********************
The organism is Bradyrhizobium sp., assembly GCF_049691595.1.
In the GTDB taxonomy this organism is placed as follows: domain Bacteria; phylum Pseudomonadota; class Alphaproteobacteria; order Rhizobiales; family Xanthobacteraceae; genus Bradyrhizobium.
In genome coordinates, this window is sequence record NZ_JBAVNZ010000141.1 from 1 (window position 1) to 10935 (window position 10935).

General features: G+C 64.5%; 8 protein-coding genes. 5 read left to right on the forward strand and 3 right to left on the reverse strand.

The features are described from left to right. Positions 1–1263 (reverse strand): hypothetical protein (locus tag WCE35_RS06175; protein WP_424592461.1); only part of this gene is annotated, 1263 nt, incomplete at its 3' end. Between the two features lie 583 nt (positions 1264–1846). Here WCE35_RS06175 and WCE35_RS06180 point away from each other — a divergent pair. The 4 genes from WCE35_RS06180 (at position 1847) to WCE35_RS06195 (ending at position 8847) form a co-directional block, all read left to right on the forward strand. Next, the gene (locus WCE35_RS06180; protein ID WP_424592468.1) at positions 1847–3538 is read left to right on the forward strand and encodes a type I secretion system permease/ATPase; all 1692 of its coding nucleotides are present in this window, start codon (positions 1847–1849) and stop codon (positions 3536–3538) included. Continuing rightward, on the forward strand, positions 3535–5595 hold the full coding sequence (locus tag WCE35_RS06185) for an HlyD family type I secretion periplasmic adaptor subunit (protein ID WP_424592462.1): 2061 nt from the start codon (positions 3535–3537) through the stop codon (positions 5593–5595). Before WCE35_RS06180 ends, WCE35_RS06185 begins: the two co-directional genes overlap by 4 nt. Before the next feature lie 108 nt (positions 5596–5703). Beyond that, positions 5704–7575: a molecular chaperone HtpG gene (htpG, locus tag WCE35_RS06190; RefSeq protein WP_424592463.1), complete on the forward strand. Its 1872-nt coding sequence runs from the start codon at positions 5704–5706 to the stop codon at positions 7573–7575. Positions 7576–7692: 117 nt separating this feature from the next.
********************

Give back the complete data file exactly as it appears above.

The organism is Bradyrhizobium sp., assembly GCF_049691595.1.
In the GTDB taxonomy this organism is placed as follows: domain Bacteria; phylum Pseudomonadota; class Alphaproteobacteria; order Rhizobiales; family Xanthobacteraceae; genus Bradyrhizobium.
In genome coordinates, this window is sequence record NZ_JBAVNZ010000141.1 from 1 (window position 1) to 10935 (window position 10935).

General features: G+C 64.5%; 8 protein-coding genes. 5 read left to right on the forward strand and 3 right to left on the reverse strand.

The features are described from left to right. Positions 1–1263 (reverse strand): hypothetical protein (locus tag WCE35_RS06175; protein WP_424592461.1); only part of this gene is annotated, 1263 nt, incomplete at its 3' end. Between the two features lie 583 nt (positions 1264–1846). Here WCE35_RS06175 and WCE35_RS06180 point away from each other — a divergent pair. The 4 genes from WCE35_RS06180 (at position 1847) to WCE35_RS06195 (ending at position 8847) form a co-directional block, all read left to right on the forward strand. Next, the gene (locus WCE35_RS06180; protein ID WP_424592468.1) at positions 1847–3538 is read left to right on the forward strand and encodes a type I secretion system permease/ATPase; all 1692 of its coding nucleotides are present in this window, start codon (positions 1847–1849) and stop codon (positions 3536–3538) included. Continuing rightward, on the forward strand, positions 3535–5595 hold the full coding sequence (locus tag WCE35_RS06185) for an HlyD family type I secretion periplasmic adaptor subunit (protein ID WP_424592462.1): 2061 nt from the start codon (positions 3535–3537) through the stop codon (positions 5593–5595). Before WCE35_RS06180 ends, WCE35_RS06185 begins: the two co-directional genes overlap by 4 nt. Before the next feature lie 108 nt (positions 5596–5703). Beyond that, positions 5704–7575: a molecular chaperone HtpG gene (htpG, locus tag WCE35_RS06190; RefSeq protein WP_424592463.1), complete on the forward strand. Its 1872-nt coding sequence runs from the start codon at positions 5704–5706 to the stop codon at positions 7573–7575. Positions 7576–7692: 117 nt separating this feature from the next.